In the early days of blogging, when there were only a handful of us at it (among biblioblogs, Davila, McGrath, West, Carlson, Cook, AKMA, Williams, Brannan, Seland and co), it was pretty easy to have a conversation if you wanted. You only had a handful of blogs to read. I used to look forward to the day when more would join in. Excuse me if this sounds disgustingly nostalgic, but I liked the conversational aspect of the the blogs, the exchange of ideas that made them like a virtual academic common room. Several of us had cut our teeth on the academic e-lists that were in their heyday in the late 1990s and often the blogs took over where they left off. As the popularity of the e-lists waned, so the blogs increased in popularity, all the more so as several of the bloggers were those who already had an internet presence, whether through websites, e-lists or both.
Now there are so many blogs in our area that it is practically impossible to keep up. Broadly speaking, this is a wonderful thing. There is a richness of resources available, a hundred different conversations on lots of different topics. I am often lost in wonder at how many brilliant conversations are taking place. Although, of course, the blogs vary in quality, I tend to be impressed -- I learn a huge amount, often far more than I learn from journals or monographs, from those who blog in our area. Perhaps it's something about the skills required to write in a digestible, current, coherent format that makes the blogs in our area so strong.
I have always thought of the blogs as being "horizontal", sharing with one another, interacting with one another, critically engaging with one another in a kind of global conversation. I love it. I think of it as a community in which I participate, often unevenly, often passively, usually quietly, listening rather than contributing, but still part of the community.
But there is a new trend too over the last year or two towards a different kind of blog, what I call the "vertical" blog. I don't mean to be critical here (and even if I were, the bloggers concerned would not read my post anyway, so it would not matter), but the vertical blog conceives of the blogging phenomenon a little differently. It sees blogging less as a conversation among like-minded colleagues and more as a kind of educational service, a means of disseminating the results of scholarship to a broader audience than can be reached through books alone.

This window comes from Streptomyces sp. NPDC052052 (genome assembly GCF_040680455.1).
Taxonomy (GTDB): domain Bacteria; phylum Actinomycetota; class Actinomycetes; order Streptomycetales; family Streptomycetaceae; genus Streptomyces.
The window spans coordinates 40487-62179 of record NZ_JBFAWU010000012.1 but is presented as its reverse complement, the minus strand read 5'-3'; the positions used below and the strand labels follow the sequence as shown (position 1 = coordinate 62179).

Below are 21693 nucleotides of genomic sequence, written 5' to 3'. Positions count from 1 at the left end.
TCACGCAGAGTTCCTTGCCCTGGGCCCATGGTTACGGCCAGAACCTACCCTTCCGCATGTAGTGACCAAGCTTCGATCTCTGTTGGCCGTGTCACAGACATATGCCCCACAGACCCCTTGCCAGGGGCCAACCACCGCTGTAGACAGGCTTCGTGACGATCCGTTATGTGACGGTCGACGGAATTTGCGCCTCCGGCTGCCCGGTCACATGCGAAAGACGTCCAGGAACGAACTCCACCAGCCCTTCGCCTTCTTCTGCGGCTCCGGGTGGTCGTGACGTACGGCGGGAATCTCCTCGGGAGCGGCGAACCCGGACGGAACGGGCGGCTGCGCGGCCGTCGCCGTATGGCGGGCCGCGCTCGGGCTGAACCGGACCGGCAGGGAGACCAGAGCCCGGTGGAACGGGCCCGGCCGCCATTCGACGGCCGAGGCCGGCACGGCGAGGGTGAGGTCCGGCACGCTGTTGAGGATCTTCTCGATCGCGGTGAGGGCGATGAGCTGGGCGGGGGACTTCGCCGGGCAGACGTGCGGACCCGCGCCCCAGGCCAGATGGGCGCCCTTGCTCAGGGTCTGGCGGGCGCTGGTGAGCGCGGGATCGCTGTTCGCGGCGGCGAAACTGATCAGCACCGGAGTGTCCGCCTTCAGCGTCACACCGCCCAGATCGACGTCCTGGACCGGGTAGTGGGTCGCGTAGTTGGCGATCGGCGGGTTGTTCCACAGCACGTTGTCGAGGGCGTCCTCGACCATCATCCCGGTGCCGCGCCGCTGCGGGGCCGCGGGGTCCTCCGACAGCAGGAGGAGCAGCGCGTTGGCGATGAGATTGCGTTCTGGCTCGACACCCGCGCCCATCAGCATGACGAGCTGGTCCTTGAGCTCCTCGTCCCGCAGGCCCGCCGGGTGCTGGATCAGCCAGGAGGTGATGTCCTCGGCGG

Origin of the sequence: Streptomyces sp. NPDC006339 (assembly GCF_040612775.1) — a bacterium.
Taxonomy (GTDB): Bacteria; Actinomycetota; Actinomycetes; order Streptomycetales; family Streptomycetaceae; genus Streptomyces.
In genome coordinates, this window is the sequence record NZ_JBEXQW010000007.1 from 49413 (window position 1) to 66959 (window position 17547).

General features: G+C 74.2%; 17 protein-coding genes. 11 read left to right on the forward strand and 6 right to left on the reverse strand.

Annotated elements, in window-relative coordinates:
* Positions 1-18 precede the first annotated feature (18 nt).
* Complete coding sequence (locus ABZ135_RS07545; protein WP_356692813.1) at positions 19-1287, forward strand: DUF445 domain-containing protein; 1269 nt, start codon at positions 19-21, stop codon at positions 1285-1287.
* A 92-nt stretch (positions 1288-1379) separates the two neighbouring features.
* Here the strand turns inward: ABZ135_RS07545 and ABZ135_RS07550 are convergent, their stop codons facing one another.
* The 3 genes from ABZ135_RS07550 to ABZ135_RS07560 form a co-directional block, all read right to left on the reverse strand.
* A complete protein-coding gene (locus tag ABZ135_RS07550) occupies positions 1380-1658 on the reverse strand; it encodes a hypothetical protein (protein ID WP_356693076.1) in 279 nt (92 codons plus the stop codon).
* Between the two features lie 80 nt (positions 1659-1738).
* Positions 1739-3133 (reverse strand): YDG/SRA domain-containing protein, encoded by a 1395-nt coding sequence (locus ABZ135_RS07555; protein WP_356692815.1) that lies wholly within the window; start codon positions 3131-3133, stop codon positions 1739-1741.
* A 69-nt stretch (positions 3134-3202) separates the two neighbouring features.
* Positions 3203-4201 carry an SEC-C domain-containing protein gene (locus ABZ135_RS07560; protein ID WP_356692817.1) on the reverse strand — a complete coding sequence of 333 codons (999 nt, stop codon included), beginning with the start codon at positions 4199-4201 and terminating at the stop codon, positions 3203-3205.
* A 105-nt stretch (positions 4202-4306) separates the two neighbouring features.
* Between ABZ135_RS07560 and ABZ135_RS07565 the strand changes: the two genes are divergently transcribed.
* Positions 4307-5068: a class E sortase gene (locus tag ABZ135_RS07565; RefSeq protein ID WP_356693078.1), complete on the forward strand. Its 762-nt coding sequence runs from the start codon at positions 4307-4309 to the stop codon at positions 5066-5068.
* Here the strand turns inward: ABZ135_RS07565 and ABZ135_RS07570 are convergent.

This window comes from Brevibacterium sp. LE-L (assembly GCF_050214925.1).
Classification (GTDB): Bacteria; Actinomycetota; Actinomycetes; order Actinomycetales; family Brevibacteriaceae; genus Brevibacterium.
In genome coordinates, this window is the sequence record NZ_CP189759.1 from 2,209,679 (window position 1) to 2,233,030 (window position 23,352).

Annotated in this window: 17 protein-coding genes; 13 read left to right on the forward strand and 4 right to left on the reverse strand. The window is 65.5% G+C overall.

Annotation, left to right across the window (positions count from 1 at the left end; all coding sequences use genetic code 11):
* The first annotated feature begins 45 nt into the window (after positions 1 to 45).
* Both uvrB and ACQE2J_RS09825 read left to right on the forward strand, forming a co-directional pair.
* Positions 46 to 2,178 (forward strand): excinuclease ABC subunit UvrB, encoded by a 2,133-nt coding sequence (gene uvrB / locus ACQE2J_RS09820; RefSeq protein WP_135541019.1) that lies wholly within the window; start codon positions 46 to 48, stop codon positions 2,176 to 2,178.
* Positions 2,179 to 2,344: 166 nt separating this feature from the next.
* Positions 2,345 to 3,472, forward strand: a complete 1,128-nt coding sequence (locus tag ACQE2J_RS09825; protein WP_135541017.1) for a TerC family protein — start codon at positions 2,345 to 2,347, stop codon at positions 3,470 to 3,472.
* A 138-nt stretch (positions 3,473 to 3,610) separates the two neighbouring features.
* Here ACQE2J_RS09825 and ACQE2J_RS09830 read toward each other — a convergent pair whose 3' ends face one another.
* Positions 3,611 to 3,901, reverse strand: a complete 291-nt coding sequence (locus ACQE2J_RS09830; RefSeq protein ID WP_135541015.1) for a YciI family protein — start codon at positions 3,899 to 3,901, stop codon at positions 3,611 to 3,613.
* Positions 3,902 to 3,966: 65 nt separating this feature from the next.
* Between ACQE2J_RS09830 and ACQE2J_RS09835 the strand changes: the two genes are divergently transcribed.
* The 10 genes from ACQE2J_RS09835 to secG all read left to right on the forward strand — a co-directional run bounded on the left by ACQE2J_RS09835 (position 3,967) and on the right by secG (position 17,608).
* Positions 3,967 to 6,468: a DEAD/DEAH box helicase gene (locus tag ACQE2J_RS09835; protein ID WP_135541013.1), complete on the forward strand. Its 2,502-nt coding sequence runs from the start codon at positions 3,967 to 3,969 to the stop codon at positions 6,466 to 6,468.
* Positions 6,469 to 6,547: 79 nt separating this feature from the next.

The vertical blog is usually written by a senior, well respected professor in the discipline who is taking time to set out the issues for the broader public. As such, the vertical blog performs a hugely important service, touching many who might well be turned off by the wordy, technical, in-house nature of some of the horizontal blogs. Just take my frequent posts on the Synoptic Problem over the last nine years, for example. They generally get few comments, and occasional expressions of bafflement.
Vertical bloggers generally just look up and down, up at the post that they have written and down at the comments that it has generated. This kind of blog does not look sideways to engage in discussions with the myriad other bloggers, perhaps not surprisingly given the ever-increasing numbers of us.
The vertical blogs have value for the rest of us, the horizontal bloggers. Most importantly, they are granting the medium a kind of legitimacy that may in the long run be hugely beneficial. Blogging is no longer a kind of fringe-activity for the mavericks on the edge of the academy. Now even the big boys and girls are doing it.
Although I am grateful for the advent of the vertical blogs, I must admit that I still have a preference for good, old-fashioned conversations among the horizontal bloggers who read one another, listen to one another and engage critically with one another. But it is a personal preference, and it may well simply be the result of a kind of nostalgia for the way we used to live.